Why did Lexus nav systems crash? Passive voice hides the answer.

Image: Albert Koval

Earlier this month,  owners of late-model Lexus vehicles found their navigation systems flailing. Lexus eventually apologized, but its statement is a classic example of how to use the passive voice to evade blame — or even a clear explanation.

According to Forbes, an unknown number of 2014-2016 Lexus vehicles experienced the glitch, which caused the center console display to continually restart itself. Imagine if you’re driving and your Lexus loses, not just GPS navigation, but the radio, air conditioning, USB charging, and everything else the console controls. (There’s no indication that the engine or brakes had problems.) Here’s a tweet that shows what it looks like.

It took a while, but Lexus finally tweeted a statement. You can also read the same text in the FAQ on the Lexus site. Here’s what they said (passive voice highlighted):

Errant data broadcast by our traffic and weather data service provider was not handled as expected by the microcomputer in the vehicle navigation head unit (center display) of 2014-16 Model Year Lexus vehicles.

In some situations, this issue can cause the head unit to restart repeatedly, affecting operation of the navigation system, audio and climate control features, and the hands-free mobile phone functions. The data suspected to be the source of the error was corrected Tuesday, June 7th.

The correction is a forced reset and clearing of the errant data from the system.

Lexus owners experiencing these issues should visit their dealer for a complimentary system reset and a confirmation of the system. Until then, owners of affected vehicles should exercise additional caution when driving. We regret any inconvenience to our customers.

What’s dumb about this statement

If you are a Lexus owner, how does this statement make you feel? It basically says, “Due to unexpected misfortune, something bad happened to you. Sorry.” That’s classic passive voice evasion. Let’s look at all the ways this short statement hides responsibility.

  • Who’s fault is it? Lexus is responsible for the design of its information system. It’s also responsible for the “data broadcast by our traffic and weather data service provider” — a provider it supplies as part of the system. It’s responsible for the whole experience. Lexus shipped a system that crashes when it gets bad data, but instead it blames “errant data,” as if that’s some sort of unavoidable weather condition.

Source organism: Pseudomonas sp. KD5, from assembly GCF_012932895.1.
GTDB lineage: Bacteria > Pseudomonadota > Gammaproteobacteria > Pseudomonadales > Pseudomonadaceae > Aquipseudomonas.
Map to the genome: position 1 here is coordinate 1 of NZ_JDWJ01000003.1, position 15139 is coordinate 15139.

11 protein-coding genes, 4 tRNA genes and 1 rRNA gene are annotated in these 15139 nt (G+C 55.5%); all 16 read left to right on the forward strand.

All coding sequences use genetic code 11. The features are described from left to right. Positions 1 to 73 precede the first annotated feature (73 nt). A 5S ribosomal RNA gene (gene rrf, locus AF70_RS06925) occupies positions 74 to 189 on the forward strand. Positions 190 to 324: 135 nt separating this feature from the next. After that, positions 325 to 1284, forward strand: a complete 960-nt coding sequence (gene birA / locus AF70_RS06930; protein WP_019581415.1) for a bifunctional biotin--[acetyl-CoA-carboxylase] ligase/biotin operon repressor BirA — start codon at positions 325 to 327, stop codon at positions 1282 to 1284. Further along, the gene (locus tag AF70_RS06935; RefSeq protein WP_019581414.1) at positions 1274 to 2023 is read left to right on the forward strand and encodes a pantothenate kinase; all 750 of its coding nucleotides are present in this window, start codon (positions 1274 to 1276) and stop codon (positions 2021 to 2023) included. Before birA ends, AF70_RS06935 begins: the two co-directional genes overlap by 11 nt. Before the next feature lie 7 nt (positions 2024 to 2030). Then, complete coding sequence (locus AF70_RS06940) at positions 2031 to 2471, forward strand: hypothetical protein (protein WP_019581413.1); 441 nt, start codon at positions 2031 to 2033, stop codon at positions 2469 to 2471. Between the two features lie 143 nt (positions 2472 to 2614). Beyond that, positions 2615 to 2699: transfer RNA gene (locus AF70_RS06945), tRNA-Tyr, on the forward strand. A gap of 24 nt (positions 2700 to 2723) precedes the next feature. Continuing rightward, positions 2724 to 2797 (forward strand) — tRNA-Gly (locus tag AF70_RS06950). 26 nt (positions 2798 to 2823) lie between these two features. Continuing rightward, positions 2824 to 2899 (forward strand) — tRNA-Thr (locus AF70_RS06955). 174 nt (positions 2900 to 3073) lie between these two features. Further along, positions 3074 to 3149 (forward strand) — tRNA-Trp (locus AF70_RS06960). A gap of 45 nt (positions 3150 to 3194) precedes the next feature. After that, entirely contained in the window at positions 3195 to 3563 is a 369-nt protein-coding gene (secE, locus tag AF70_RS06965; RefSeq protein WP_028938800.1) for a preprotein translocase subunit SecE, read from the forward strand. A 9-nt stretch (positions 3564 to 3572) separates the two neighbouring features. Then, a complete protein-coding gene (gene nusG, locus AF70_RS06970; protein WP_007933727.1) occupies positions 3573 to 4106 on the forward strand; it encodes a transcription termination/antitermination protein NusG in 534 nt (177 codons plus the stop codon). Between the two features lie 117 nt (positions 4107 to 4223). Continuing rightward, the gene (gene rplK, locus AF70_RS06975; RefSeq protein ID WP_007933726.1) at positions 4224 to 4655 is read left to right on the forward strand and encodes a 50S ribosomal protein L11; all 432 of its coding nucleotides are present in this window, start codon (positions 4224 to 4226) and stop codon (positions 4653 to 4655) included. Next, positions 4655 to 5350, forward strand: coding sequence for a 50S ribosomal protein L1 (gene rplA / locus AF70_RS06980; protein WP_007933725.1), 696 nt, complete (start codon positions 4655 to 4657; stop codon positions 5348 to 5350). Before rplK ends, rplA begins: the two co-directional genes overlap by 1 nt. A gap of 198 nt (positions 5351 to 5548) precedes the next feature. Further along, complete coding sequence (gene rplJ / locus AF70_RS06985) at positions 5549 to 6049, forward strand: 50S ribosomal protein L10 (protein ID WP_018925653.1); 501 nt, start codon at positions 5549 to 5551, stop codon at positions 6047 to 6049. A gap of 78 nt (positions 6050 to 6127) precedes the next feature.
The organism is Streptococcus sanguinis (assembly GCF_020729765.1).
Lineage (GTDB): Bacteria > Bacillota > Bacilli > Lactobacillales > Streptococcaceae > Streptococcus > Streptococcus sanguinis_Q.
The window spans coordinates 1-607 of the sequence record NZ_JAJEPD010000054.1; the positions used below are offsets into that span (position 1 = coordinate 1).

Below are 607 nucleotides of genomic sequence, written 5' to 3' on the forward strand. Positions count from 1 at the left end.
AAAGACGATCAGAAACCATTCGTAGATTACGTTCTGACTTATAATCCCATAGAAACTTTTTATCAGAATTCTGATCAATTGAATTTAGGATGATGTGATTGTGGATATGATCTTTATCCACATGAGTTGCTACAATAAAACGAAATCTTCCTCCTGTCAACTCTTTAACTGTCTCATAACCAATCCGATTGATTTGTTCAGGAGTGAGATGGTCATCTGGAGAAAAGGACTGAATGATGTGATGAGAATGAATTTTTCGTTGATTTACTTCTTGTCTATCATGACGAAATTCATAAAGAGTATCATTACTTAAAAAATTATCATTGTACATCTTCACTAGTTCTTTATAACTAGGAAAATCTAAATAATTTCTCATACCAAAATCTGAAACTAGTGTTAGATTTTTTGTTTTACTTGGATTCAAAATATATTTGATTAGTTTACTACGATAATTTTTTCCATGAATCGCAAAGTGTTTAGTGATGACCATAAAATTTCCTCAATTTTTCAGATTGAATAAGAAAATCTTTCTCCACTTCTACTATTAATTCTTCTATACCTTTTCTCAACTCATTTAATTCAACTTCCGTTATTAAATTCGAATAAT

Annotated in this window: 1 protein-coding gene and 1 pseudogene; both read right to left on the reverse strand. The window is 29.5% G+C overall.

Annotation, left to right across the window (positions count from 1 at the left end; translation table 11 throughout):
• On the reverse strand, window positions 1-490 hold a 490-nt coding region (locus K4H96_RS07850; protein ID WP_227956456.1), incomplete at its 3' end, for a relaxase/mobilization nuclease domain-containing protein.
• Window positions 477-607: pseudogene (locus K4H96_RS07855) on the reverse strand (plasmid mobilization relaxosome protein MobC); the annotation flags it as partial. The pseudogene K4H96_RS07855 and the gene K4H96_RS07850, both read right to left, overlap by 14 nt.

• Who fixed it? The data “was corrected” — but does that fix the problem?
  • If you mess up a customer’s car, you should be a little kinder. A “please” would go nicely with “owners experiencing these issues should visit their dealer.”

If you’ve screwed over customers, your first step should be to solve the problem and apologize, not to evade the blame. They’re going to blame you anyway, so own up to it.

A better apology for Lexus

The Lexus statement should start with the problem and solution, and only then accept the blame. Notice how using “we” and “you” makes this statement much more direct and sincere.

If you own a 2014-2016 Lexus, you might be seeing repeated restarts of the unit that controls your center display, including the navigation system, audio and climate control features, and the hands-free mobile phone operation.

Please bring your vehicle to your local Lexus dealer, where we’ll reset the system and fix the problem. Until you get this fixed; please don’t let the system resets distract you while driving.

It’s our fault. The service that provides the traffic and weather data broadcast some bad information that crashed the system. We should have designed the system well enough that bad data wouldn’t cause a problem like this. We apologize to Lexus owners, who deserve better quality than this.

Complex systems lead to finger-pointing, as any computer owner knows. And cars are now complex systems. But in this case, the blame belongs to Lexus, regardless of who built the system and broadcast the data. Look for lots more crashes — and lots more evasions — as this level of complexity invades everything from our TV sets to our thermostats.

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  1. Josh,
    While I agree with most of your blog, I believe companies like Lexus issue statements with passive voice to make it easier on the customer. It still doesn’t make it right. While I agree with owning up to the problem, I don’t think you will ever see a company, such as Lexus, issue a complete mea culpa like the one your wrote.

    1. Parsing passive voice doesn’t make it easier on the reader. It purportedly makes it easier on the company making the statement. Except that it doesn’t work.

      It’s just an obsolete habit.

    1. Curtis, this is a good question.

      This may be how the habit started, but I don’t think it holds much promise as a legal strategy. Whether you’re Chipotle with bad food or Lexus with a software glitch, you’re responsible for what happens. Stating that “it happened” in the passive voice doesn’t insulate you from liability.

      I think it’s just a reflex — when you’re going to get punched in the face, you flinch.

  2. I suggest this final paragraph is more likely to be used by Lexus:

    A broadcast by the traffic-and-weather-data system crashed the system. We apologize to Lexus owners who are effected by this.